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Rajat Gupta released early after 19 months in prison

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Washington: Rajat Gupta, Former Indian-American Director of Goldman Sachs Group was released early after being in federal prison for 19 months, but according to media he will have to stay in house arrest till March.

Gupta, convicted in June 2012 for leaking tips to hedge fund billionaire Raj Rajaratnam, was released on January 5 from Federal Medical Centre Devens, a federal correctional facility in Ayer, Massachusetts, 64 km from Boston.

But even after release from Devens, he will remain a federal inmate until March 13, confined to his apartment in Manhattan’s Century building in New York and required to wear an ankle bracelet that monitors his movements, according to the New York Times.

Gupta, who began a two-year sentence for securities fraud a year and a half ago, applied last year to corrections officers for an early discharge from Devens.

Under the Second Chance Act, the Bureau of Prisons is authorised to send an inmate to what is called community confinement for re-entry purposes, the Times said.

Under the rules governing home confinement, Gupta can go to work, visit a doctor’s office or attend religious services, Joel Sickler, the founder of the Justice Advocacy Group, a company that advises inmates on prison stays, was quoted as saying.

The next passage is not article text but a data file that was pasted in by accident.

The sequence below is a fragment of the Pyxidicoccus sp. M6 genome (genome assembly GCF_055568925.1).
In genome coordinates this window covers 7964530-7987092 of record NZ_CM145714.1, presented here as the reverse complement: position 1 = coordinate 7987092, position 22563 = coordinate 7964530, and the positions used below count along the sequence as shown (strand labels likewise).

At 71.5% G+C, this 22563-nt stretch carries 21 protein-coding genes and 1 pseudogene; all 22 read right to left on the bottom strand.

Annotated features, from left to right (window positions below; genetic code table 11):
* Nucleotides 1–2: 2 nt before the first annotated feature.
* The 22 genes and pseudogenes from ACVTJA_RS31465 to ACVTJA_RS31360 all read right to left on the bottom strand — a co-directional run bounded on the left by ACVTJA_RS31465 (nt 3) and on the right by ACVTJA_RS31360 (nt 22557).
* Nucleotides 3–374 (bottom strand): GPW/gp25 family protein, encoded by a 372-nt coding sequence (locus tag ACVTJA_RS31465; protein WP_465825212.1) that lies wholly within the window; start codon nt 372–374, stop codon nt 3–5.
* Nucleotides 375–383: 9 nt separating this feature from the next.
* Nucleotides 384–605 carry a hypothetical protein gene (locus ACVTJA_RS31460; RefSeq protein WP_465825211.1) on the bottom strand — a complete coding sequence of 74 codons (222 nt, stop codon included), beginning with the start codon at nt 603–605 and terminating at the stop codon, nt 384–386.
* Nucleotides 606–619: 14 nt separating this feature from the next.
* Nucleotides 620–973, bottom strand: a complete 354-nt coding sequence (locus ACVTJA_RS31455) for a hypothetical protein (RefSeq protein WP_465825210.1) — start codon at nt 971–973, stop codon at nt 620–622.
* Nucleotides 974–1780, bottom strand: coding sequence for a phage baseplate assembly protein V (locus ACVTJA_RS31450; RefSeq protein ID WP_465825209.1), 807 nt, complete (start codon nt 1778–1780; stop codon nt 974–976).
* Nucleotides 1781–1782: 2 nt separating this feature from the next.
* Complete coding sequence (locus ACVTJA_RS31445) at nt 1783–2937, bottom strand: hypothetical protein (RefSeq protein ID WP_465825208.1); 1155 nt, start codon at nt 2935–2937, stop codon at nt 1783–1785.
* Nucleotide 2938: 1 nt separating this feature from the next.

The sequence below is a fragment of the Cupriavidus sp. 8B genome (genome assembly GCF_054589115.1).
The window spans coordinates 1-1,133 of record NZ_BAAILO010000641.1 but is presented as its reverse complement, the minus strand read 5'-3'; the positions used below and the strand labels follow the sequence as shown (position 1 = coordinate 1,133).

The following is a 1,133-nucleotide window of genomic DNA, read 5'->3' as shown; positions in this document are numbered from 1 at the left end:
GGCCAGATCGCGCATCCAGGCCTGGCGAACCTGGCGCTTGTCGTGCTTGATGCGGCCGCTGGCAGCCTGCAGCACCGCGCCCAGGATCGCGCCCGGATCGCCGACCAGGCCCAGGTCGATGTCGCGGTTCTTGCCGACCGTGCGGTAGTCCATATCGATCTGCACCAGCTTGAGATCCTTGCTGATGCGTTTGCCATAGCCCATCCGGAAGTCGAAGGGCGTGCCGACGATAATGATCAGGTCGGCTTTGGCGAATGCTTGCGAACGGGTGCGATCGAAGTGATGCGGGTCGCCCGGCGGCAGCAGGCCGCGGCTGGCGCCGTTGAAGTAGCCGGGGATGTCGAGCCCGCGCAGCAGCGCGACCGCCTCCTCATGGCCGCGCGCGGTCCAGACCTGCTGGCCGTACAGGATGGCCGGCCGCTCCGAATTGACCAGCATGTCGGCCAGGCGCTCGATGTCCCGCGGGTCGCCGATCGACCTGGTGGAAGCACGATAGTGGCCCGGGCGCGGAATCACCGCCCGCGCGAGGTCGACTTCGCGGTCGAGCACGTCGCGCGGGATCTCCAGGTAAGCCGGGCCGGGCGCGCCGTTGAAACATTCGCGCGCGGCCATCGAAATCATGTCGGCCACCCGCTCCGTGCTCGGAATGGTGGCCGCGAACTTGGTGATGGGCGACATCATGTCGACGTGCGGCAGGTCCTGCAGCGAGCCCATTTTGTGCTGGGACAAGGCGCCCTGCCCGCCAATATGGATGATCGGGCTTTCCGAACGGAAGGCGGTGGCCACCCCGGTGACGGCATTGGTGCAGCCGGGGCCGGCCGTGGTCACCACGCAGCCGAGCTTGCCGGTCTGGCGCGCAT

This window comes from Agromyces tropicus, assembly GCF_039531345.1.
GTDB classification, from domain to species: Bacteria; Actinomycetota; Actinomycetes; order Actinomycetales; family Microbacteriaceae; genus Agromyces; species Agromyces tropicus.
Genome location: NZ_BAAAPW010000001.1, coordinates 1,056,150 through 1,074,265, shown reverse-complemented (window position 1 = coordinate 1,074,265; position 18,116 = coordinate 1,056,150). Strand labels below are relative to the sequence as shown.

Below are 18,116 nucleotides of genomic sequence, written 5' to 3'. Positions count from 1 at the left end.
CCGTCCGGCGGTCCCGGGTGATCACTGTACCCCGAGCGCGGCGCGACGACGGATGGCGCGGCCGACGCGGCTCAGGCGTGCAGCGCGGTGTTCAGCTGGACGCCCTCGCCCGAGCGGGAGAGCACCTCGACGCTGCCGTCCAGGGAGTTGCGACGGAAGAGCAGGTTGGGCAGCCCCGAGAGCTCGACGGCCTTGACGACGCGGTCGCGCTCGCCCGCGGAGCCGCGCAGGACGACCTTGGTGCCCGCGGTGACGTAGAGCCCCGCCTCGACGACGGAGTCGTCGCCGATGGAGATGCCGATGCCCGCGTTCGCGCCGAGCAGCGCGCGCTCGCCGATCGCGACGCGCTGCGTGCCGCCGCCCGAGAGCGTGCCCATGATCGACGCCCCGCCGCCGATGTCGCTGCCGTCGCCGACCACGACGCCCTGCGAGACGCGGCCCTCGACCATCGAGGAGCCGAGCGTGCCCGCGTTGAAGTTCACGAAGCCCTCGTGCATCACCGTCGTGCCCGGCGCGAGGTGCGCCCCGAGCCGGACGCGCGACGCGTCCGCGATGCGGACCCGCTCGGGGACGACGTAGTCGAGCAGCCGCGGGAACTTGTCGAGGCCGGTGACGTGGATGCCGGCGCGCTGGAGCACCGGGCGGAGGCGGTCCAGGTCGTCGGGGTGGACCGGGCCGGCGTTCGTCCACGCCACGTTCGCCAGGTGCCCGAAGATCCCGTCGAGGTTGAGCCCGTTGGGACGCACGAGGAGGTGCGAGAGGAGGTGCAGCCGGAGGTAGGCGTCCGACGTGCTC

“With permission, you can go shopping or get a haircut,” he said.

When Gupta was assigned to Devens, he was sent to the facility’s minimum security camp which houses 124 inmates, the Times said.

The camp is separate from the main prison where Rajaratnam is serving an 11-year sentence for insider trading. Inmates in the camp do not come in contact with prisoners in the main compound.

But last summer, Gupta, 67, was transferred to the main compound, which houses 1,046 inmates and offers medical facilities.

In April 2015, he was sent to the prison’s Special Housing Unit for having an unauthorized item an extra pillow.

Gupta had grabbed the extra pillow, as many inmates do, to help ease a bad back. “Rajat ended up finding the medical centre more to his liking than the camp,” Sickler was quoted as saying.

“They didn’t nitpick so much.” He was also afforded a greater degree of privacy in the main compound, where inmates are housed in cells, rather than in open barracks.(IANS)(image:dealbreaker.com)

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Rajat Gupta’s appeal in insider trading case rejected

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New York: Goldman Sachs’ former India-born director Rajat Gupta failed to get his insider-trading conviction tossed on the ground that he did not benefit from the alleged tips after a judge ruled it was “too little, too late”.

Manhattan federal Judge Jed Rakoff on Thursday rejected Gupta’s appeal to have his 2012 conviction overturned, saying a recent appeals court decision did not affect tippers like him, the New York Post reported.

Gupta and Galleon Group founder Raj Rajaratnam, to whom Gupta was accused of passing illegal tips about Goldman Sachs “were close business associates with a considerable history of exchanging financial favours”, Rakoff noted.